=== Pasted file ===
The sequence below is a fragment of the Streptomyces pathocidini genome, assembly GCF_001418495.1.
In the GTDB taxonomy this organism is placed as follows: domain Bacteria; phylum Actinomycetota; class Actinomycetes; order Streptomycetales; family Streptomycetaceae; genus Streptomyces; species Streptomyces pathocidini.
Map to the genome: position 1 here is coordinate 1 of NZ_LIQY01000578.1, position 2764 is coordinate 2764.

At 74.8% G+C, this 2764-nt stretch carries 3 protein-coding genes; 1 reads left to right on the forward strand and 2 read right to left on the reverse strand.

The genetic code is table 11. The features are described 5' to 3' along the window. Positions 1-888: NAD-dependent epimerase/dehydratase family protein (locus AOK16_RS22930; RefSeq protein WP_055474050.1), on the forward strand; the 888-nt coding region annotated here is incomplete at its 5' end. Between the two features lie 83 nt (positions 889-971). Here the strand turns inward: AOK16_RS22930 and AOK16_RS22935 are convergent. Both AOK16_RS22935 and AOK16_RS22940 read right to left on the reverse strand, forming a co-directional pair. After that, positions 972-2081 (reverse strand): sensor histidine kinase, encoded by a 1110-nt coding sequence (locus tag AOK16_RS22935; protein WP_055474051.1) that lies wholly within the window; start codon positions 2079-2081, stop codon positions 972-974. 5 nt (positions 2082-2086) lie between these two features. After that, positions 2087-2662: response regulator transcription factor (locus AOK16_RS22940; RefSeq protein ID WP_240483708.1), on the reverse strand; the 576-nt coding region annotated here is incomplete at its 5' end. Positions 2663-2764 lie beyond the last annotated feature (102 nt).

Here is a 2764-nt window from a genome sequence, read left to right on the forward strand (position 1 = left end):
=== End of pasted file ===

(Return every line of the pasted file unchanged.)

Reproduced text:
The sequence below is a fragment of the Streptomyces pathocidini genome, assembly GCF_001418495.1.
In the GTDB taxonomy this organism is placed as follows: domain Bacteria; phylum Actinomycetota; class Actinomycetes; order Streptomycetales; family Streptomycetaceae; genus Streptomyces; species Streptomyces pathocidini.
Map to the genome: position 1 here is coordinate 1 of NZ_LIQY01000578.1, position 2764 is coordinate 2764.

At 74.8% G+C, this 2764-nt stretch carries 3 protein-coding genes; 1 reads left to right on the forward strand and 2 read right to left on the reverse strand.

The genetic code is table 11. The features are described 5' to 3' along the window. Positions 1-888: NAD-dependent epimerase/dehydratase family protein (locus AOK16_RS22930; RefSeq protein WP_055474050.1), on the forward strand; the 888-nt coding region annotated here is incomplete at its 5' end. Between the two features lie 83 nt (positions 889-971). Here the strand turns inward: AOK16_RS22930 and AOK16_RS22935 are convergent. Both AOK16_RS22935 and AOK16_RS22940 read right to left on the reverse strand, forming a co-directional pair. After that, positions 972-2081 (reverse strand): sensor histidine kinase, encoded by a 1110-nt coding sequence (locus tag AOK16_RS22935; protein WP_055474051.1) that lies wholly within the window; start codon positions 2079-2081, stop codon positions 972-974. 5 nt (positions 2082-2086) lie between these two features. After that, positions 2087-2662: response regulator transcription factor (locus AOK16_RS22940; RefSeq protein ID WP_240483708.1), on the reverse strand; the 576-nt coding region annotated here is incomplete at its 5' end. Positions 2663-2764 lie beyond the last annotated feature (102 nt).

Here is a 2764-nt window from a genome sequence, read left to right on the forward strand (position 1 = left end):